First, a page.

THE THEORY OF EVERYTHING Review: Behind Every Great Man …
When I was a junior in high school, I excelled at chemistry. I don’t know why, really; it was just something I was good at. When it came time to choose classes for my senior year, I thought, “Hey – physics! Same teacher as chem and everything! How hard can it be?”
Oops. It was pretty hard. I did okay, but it was clear early on that I would never be the next Stephen Hawking, the world-renowned physicist who is part of the focus of the film The Theory of Everything.
At the film’s start, Hawking (Eddie Redmayne) is a student of sciences at Cambridge when, at a party, he meets Jane Wilde (Felicity Jones), a student of arts. Opposites prove to attract and the two fall madly in love. Despite his opposition, Jane stands by Stephen when he is soon diagnosed with a form of ALS (Lou Gehrig’s Disease) that slowly destroys almost all his muscles, crippling him to the point of needing 24-hour care.
His mind, however, isn’t a muscle, and his work in cosmology, both as a doctoral student and a doctor, earns him global notoriety. This fame takes its toll on the marriage, though, as Jane must sacrifice her studies and her life to not only be Stephen’s wife and mother to their three children, but also to act as his manager and his nurse. His commitment to his work and his physical limitations leave Jane lonely and vulnerable to the temptations of an extramarital relationship. The same is also said of her genius husband.
Based on Jane Hawking‘s autobiography “Travelling to Infinity: My Life With Stephen,” The Theory of Everything is a film foremost about the relationship between the Hawkings. Thanks to the strength of the performances of the leads, the story is wonderful in its early stages.
Redmayne plays the young Hawking with delicately measured parts shyness and awkwardness. He’s never the stereotypical nerd, incapable of functioning normally around a real girl – although there’s this hint that he could be were he not invigorated by his love for her. It’s as if she is the reason for his confidence, and were she anyone else, he would become that stereotype.
Jones, on the other hand, is grace and charm and an absolute joy to watch, lighting up the screen as the art major who is unintimidated by the intellectual might of her love interest. She might not understand all the science, but she understands Stephen’s passion for it, and that’s what makes her so great.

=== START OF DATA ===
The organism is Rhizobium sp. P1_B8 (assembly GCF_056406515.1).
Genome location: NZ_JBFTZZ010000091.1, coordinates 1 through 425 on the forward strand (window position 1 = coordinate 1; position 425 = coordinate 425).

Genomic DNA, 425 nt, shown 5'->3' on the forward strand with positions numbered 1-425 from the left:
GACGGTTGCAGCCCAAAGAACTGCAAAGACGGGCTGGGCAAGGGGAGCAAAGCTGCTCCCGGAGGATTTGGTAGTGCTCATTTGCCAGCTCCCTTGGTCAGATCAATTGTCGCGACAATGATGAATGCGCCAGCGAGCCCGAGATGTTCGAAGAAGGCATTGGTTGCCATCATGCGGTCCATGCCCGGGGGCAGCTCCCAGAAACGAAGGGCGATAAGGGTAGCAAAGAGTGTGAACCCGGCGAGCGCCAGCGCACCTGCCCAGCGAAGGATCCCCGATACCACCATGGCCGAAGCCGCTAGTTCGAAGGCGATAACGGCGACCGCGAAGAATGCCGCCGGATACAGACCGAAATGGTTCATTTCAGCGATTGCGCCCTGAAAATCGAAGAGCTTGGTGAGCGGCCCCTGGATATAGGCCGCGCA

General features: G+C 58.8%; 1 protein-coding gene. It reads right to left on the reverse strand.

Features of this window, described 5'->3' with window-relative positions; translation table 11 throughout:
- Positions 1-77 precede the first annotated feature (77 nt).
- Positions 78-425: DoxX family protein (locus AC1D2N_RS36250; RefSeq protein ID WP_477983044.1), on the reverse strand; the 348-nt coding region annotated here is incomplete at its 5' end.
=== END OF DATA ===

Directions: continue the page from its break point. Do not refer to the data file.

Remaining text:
Together, their chemistry is a textbook example of an irresistible force.
The force of story continues in the early stages of Stephen’s disease. His frustration by it and her support of him in dealing with it – even early in their relationship – is strong. And the two actors certainly rise to the physicality of the circumstances. Jones is great in support, but this is where Redmayne peaks in the film. I am fortunate to not know firsthand if Redmayne got the general physical degradation of ALS “right,” but it was certainly transfixing to watch.
Also well-integrated into the story is the actual science itself. Director James Marsh incorporates just enough of it to offer some cerebral razzle-dazzle without getting lost in formulas and equations (or force-feeding it in an effort to prove some greater intellectualism, like another science-flavored film from this year, Christopher Nolan‘s Interstellar).
It’s at the point in the tale when Stephen’s disease becomes more crippling to him and a greater burden to Jane that the film loses the magic it had in the first act.
The physical challenges presented to Redmayne become greater, which require him to shed the subtlety he masterfully presented earlier. While the physical effects of ALS might be presented accurately, and while Redmayne disappears into the role, there is a palpable shift from how Hawking handles the disease to how the disease affects Hawking. For the intimate tale this wants to be, the approach doesn’t fit well.
More disappointing, though, is Jane’s story. She goes from being heralded (in the story) as the great woman behind the man to being portrayed as the overburdened wife and mother who is tired of living in the shadows yet won’t do what’s right, only what brings her comfort. This isn’t meant to demean her circumstance; it’s meant to suggest that this is the tale of a remarkable couple presented as something pedestrian, something you can find on cable any night of the week. A woman like this and a couple like this deserve better treatment.
Stephen’s path is presented as equally as common (and blisteringly accelerated), missing completely the chance to explore how a person of his fame, yet physical limitation, manages something like infidelity.
The entire film gets terrific treatment, though, from cinematographer Benoît Delhomme, whose visuals are (like the film itself) striking early on, but quite strong throughout.
If the acting tandem of Redmayne and Jones is the film’s irresistible force, then the fading presentation of the story of The Theory of Everything is the immovable object that that force has the unfortunate circumstance to meet. I don’t know the outcome of a meeting like that in the realm of physics, but in the realm of film, it isn’t pretty.